In pursuit of vintage tone
I’ve been thinking about guitar tone recently, in connection with the research I’m engaged with about the English guitarist / songwriter Marc Bolan. I’m interested in particular in some of the electric guitar tones he recorded with in 1969 and 1970. This was the period when he acquired an electric guitar after an 18 month period when he was only playing acoustically. Sometime in the spring of 1969 he bought a Fender Stratocaster (one of his musical heroes was Hendrix) and a couple of effects pedals.
The Tyrannosaurus Rex single ‘King of the Rumbling Spires’ (July 1969) has him using the Strat with a Shatterbox fuzz unit. I recently acquired a clone of this unit and the tone is pretty much there. Bolan then used the Strat throughout the album Beard of Stars (released March 1970), preceded by the single taken from it ‘By the Light of a Magical Moon’ which has some wonderful fluid lead fills. Around this time he acquired a Gibson Les Paul which he was photographed with on the cover of the T Rex album recorded that June-July and released December 1970. The guitar tones on that album are superb, but very far from classic rock. I suspect he may have invested in a couple more pedals or was chaining them together.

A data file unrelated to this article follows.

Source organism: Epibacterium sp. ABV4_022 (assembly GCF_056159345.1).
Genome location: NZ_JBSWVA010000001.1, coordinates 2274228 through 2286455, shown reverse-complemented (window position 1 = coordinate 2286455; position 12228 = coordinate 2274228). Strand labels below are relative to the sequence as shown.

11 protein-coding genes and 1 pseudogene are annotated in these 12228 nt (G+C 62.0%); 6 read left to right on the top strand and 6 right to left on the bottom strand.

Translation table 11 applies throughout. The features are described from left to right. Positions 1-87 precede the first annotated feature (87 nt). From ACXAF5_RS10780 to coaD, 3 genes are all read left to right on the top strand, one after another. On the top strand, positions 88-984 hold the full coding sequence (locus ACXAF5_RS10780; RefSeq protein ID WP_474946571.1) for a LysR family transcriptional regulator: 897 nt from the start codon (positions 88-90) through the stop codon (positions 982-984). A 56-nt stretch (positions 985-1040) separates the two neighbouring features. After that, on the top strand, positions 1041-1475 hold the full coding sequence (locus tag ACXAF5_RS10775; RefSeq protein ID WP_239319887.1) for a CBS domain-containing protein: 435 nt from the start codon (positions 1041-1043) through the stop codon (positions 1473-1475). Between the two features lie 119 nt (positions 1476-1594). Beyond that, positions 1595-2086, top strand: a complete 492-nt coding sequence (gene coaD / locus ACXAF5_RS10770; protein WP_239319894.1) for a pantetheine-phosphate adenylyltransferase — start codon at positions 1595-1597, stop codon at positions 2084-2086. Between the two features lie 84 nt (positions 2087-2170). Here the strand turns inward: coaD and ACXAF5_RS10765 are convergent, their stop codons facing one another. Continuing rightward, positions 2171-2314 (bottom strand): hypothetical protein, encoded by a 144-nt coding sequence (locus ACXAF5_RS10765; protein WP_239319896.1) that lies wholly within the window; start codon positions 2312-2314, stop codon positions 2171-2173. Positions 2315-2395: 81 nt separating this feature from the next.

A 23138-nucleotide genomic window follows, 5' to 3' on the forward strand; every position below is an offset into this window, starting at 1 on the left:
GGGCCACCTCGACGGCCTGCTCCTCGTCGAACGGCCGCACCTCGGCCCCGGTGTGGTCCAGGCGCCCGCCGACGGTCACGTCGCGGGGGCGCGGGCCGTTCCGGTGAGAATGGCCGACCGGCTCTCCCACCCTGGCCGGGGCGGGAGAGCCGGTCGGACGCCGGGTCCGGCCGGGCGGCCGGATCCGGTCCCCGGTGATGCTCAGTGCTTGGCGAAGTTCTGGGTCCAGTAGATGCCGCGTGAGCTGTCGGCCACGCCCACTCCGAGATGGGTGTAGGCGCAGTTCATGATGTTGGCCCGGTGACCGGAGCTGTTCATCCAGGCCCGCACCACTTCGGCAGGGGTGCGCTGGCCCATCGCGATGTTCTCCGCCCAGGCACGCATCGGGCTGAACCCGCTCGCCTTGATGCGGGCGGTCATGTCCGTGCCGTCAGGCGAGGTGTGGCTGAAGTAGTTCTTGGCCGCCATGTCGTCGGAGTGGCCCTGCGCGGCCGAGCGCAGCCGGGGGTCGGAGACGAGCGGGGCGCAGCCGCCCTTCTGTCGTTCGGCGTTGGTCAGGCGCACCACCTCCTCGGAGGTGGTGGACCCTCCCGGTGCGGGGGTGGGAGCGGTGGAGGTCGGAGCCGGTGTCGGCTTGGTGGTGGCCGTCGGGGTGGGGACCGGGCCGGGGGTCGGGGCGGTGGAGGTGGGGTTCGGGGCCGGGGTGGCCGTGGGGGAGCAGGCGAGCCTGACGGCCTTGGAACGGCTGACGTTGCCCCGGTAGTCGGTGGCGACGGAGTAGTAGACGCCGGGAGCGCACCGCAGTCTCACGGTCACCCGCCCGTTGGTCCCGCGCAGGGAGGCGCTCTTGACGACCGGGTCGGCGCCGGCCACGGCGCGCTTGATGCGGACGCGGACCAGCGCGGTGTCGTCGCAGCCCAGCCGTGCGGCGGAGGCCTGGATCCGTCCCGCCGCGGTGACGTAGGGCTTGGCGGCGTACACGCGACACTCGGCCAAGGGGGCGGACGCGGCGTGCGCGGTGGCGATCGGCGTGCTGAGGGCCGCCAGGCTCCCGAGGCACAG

Bolan is an example of a guitarist whose guitar tones cannot easily be replicated by modern pedals, simulation devices or multi-effects. You can buy units that emulate a variety of guitar tones but his are never there. This type of thing has led to an explosion of boutique vintage pedal clones for players seeling a 60s or 70s sound. These pedals can be very expensive, in contrast to the originals which would have been very cheap but now command high prices. I knew for years that one of the devices Bolan relied on was a Rangemaster Treble Booster. About 300 were made from 1966-1968. I was amazed to discover recently that Vintage Guitar magazine have the Rangemaster at no.1 on their ‘chart’ of most desirable vintage guitar effects and in 2011 they had a price estimate of several thousand dollars.
The pursuit of tone does interesting things to one’s ears – which get sensitized to various sound effects and frequencies. Over the past few months I’ve been able to clearly distinguish the famous early 70s mid-range boost effect used by Bolan and by Bowie’s guitarist Mick Ronson. But it is important to keep perspective – for there are so many factors that were lined up to create a certain guitar tone during a specific recording session half a century ago that replicating it is almost impossible – though with a bit of technique, imagination and cash for those clone units, the results can sometimes be close enough.
I will describe the Bolan project in more detail another time; I hope it might turn into a book.
Sad to see the demise of International Record Review, a magazine of thoughtful and detailed reviews of classical releases, caused by the death of its owner. In the UK that means the reviewing will be provided by BBC Music Magazine and Gramophone.
The symphonies I listened to in March were: Brahms 2 and 3; Bruckner 4; Holmboe 1-9, 12 and 13; Kalinnikov 2; Nielsen 5; Prokoviev 1, 2 and 6; Rissager 2; Rubbra 8; Svendsen 2; Sumera 1-6; Stravinsky Symphony in Three Movements and Symphony in C; Tansman 7; Vaughan Williams 4 and 9; and Walton 2 on a new SACD.